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Posted Thursday, April 30, 2020 by Kim Sandher

Alternative TextSince roughly mid-March our state along with local cities and counties have put some rules in place to help small businesses continue to operate.

Commercial Lease

Although Commercial tenants in Washington are not protected by the state ban on residential evictions, landlords are prohibited from increasing or threatening to increase rent or other deposits of businesses that have been "materially impacted" by COVID-19. Materially impacted means businesses that have 1) been personally impacted and not able to work; 2) not been deemed essential; or 3) lost staff or customers due to COVID-19.

In addition to the statewide ban, Seattle put in protections for small businesses fairly early. On March 17, 2020, Mayor Durkan signed an order to protect small businesses and non-profits from eviction for at least 60 days. The order included additional rent control protections.

On April 13, 2020, Seattle City Counsel issued Council Bill 119766 establishing these protections for small businesses: - prohibits rent increase, unless the increase was authorized in a written lease in effect before the ordinance; - prohibits failure to renew a lease or enter into a new lease if the new lease requires a rental payment exceeding the payment due under the current lease; - allows for paying monthly rent in installment payments during the civil emergency and for 6 months following the end of the emergency; - prohibits late fees, interest, and other charges that can accrue within one (1) year after termination of the civil emergency.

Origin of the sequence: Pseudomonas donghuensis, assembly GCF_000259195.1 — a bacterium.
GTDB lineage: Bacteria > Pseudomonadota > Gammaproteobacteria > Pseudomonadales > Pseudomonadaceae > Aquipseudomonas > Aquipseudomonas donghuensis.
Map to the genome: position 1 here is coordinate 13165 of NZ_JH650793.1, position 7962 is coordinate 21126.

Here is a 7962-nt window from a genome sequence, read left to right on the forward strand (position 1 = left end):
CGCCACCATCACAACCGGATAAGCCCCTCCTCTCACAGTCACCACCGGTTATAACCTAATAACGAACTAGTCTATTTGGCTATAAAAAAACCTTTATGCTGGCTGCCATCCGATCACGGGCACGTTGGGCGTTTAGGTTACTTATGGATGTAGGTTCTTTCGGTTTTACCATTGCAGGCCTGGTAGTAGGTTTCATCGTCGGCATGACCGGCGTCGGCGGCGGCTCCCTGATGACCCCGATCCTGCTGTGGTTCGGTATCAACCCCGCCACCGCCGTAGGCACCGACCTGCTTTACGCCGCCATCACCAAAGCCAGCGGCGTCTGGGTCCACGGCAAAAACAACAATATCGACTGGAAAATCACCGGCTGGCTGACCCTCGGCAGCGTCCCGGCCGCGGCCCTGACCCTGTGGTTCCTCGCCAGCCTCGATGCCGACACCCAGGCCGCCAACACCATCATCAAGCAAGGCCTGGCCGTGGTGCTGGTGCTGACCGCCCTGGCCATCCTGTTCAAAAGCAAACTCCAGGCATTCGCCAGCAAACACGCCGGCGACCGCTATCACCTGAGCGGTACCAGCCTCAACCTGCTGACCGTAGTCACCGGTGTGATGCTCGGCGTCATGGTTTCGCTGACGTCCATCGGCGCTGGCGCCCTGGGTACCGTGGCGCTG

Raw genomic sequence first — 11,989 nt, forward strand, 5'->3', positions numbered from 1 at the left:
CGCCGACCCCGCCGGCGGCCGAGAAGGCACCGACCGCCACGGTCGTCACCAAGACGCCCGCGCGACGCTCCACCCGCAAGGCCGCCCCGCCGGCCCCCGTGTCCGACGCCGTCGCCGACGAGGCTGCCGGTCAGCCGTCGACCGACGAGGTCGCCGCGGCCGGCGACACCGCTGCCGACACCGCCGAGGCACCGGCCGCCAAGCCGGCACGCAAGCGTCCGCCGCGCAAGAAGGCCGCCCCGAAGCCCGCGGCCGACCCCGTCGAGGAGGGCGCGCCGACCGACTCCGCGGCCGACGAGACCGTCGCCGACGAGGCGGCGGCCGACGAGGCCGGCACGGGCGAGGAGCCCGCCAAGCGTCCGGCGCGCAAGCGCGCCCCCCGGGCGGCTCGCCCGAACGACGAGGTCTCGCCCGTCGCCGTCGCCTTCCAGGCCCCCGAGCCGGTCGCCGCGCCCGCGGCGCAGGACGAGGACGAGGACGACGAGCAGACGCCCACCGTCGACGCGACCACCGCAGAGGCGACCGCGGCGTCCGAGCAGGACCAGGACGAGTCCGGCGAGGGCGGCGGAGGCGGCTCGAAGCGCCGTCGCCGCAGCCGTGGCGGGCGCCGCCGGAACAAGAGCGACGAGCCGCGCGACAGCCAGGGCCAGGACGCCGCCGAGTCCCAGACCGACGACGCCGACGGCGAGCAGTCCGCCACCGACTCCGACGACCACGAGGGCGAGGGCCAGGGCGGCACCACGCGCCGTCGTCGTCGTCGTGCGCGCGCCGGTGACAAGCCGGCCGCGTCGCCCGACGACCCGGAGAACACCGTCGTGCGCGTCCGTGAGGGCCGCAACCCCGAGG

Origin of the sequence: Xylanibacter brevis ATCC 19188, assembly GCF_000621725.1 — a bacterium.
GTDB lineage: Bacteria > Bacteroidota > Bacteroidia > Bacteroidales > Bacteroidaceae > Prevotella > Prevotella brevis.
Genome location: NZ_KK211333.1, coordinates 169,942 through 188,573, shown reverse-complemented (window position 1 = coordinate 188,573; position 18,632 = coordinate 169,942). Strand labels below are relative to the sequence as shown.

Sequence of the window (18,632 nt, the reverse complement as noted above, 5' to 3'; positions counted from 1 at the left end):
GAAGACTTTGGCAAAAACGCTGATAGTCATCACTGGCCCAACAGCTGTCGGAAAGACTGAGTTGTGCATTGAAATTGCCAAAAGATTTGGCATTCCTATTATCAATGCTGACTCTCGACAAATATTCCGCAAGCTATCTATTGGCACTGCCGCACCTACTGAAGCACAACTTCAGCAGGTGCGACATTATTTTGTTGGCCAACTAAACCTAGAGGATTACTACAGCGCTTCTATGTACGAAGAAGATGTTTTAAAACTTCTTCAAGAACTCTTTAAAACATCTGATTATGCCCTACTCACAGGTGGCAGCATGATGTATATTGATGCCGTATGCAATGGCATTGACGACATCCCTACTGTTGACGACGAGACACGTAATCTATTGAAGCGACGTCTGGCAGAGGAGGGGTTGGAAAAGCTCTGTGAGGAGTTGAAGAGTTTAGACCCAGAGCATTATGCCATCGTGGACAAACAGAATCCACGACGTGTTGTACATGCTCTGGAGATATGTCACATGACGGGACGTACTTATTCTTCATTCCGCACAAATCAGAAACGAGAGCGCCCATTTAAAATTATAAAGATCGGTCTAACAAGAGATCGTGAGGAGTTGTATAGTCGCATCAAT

Although these rent restrictions are in place, tenants must continue to pay rent, to the extent they can, and those struggling should work with their landlords on payment plans.

Resources for Employers

Paycheck Protection Plan

As of April 27, 2020, the SBA program is accepting applications again for this program under the CARES Act. The loan is available to small businesses, sole proprietors, self-employed, and independent contractors and provides relief in the form of the federal government paying for certain covered costs over an eight-week period. To see more detailed information on this loan program please see our "How to Apply for Payment Protection Program (PPP)" blog posted April 3, 2020.

Economic Injury Disaster Loan (EIDL)

Applications already in queue are being processed on a first-come, first-served basis but it is currently not accepting new applications.Alternative Text

Given the rapidly changing government announcements and orders regarding COVID-19, all information provided here is without guarantee of completeness, usefulness, accuracy, or timeliness. This information is for informational purposes only and does not contain or convey any legal advice and should not be used or relied on without discussing your specific facts and/or circumstances. If you have questions, please contact Kim Sandher at (206) 805-1490 or KSandher@PivotalLawGroup.com.